What is Dry Eye Disease?
Dry eye disease affects over 3 million persons in Canada. Symptoms include burning, watery, gritty eyes and fluctuating vision.
Dry eye can develop from a deficiency in the watery (aqueous) layer of the tears and/or the oily layer.
Deficiencies in the aqueous layer are caused by a reduced ability of the lacrimal glands to produce tears. Many diseases such as autoimmune disease,
arthritis and Sjogren’s syndrome can cause this disorder, as well as certain medications and aging.
Even though many patients have aqueous deficiency, 86% of dry eye is caused by a deficiency of the oily layer of the tears. The oil layer is produced by glands in the eyelid called meibomian glands. Every time you blink, a small amount of oil is expelled from the glands into the tears. This oil layer is an extremely important
component of the tears. Without it, the tears will constantly evaporate, causing a never-ending cycle of irritated and even watery eyes.
Over time, the meibomian glands can become blocked, resulting in a condition called Meibomian Gland Dysfunction or MGD. The condition is chronic and progressive, resulting in a decline in oil production. Without treatment, the glands can shrink and even disappear entirely, leaving the patient miserable with limited treatment options.
How is Dry Eye Disease Diagnosed?
If you have dry eye symptoms, we encourage you to book a comprehensive Dry Eye Assessment at our office.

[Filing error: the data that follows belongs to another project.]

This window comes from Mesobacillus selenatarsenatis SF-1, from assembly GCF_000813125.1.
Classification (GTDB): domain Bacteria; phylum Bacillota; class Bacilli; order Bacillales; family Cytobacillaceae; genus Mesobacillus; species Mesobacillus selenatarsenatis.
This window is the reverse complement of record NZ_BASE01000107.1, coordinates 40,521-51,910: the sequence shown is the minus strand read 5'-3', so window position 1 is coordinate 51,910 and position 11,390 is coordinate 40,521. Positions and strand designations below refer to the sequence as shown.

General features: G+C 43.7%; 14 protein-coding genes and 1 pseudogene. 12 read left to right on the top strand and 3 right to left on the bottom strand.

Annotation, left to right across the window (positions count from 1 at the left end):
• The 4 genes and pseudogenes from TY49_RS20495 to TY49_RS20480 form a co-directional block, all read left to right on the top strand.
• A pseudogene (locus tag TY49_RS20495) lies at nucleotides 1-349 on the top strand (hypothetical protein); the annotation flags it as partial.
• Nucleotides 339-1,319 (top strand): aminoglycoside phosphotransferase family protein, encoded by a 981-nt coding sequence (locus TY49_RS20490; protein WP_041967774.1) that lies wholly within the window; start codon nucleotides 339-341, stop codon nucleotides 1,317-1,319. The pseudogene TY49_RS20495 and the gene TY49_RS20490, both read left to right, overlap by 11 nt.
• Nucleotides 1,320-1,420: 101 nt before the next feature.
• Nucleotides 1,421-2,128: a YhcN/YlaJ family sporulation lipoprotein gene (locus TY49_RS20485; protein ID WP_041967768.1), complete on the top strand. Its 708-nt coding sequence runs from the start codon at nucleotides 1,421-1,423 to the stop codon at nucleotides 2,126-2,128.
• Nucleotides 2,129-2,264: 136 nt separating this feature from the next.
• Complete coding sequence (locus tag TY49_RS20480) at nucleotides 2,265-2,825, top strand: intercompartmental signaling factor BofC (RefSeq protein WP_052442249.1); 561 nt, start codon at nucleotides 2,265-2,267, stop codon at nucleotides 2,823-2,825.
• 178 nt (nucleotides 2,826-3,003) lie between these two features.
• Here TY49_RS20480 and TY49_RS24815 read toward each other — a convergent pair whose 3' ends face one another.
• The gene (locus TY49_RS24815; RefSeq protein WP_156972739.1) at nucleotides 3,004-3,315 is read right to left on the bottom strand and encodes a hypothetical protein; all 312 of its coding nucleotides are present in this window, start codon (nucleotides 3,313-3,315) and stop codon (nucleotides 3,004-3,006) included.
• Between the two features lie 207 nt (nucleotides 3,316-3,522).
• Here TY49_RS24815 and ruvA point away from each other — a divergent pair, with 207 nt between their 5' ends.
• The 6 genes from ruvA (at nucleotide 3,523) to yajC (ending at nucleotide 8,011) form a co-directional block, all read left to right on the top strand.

The assessment is an hour in length and includes testing for all causes of dry eye disease. These include assessments of both aqueous
and oil production, tear chemistry, presence of inflammation, blink assessment, gland structure, lid anatomy and a thorough assessment of all of
the external eye structures. In addition to aqueous and oil deficiencies, we also look for bacterial, parasitic and inflammatory causes of dry eye.
How is Dry Eye Disease Treated?
Once a definitive diagnosis of your dry eye is determined, a customized treatment plan is developed.
Although there may be many treatments for dry eye, the ultimate goal is to help you produce more of your own tears, rather than relying on artificial tears that only treat the symptoms and do not prevent progression of the disease. Treatments can range from simple eye drops and blink exercises to treatments such as Lipiflow.
Treating MGD with Lipiflow
The best treatment for MGD is Lipiflow. This instrument unblocks the meibomian glands by using heat to melt the hardened oil in the glands and then gentle pulsation to expel the oil completely from the glands. The meibomian glands will then rehabilitate and start producing oil on their own again. It takes about one to three months (or more) for the glands to heal. Lipiflow is the only treatment that can prevent progression of meibomian gland disease.
Will I need to have my Lipiflow treatment repeated?
With a daily 5-10 minute maintenance routine (lid cleansing and hot compresses), the benefits of a Lipiflow treatment can last 3 years or more before
it needs to be repeated.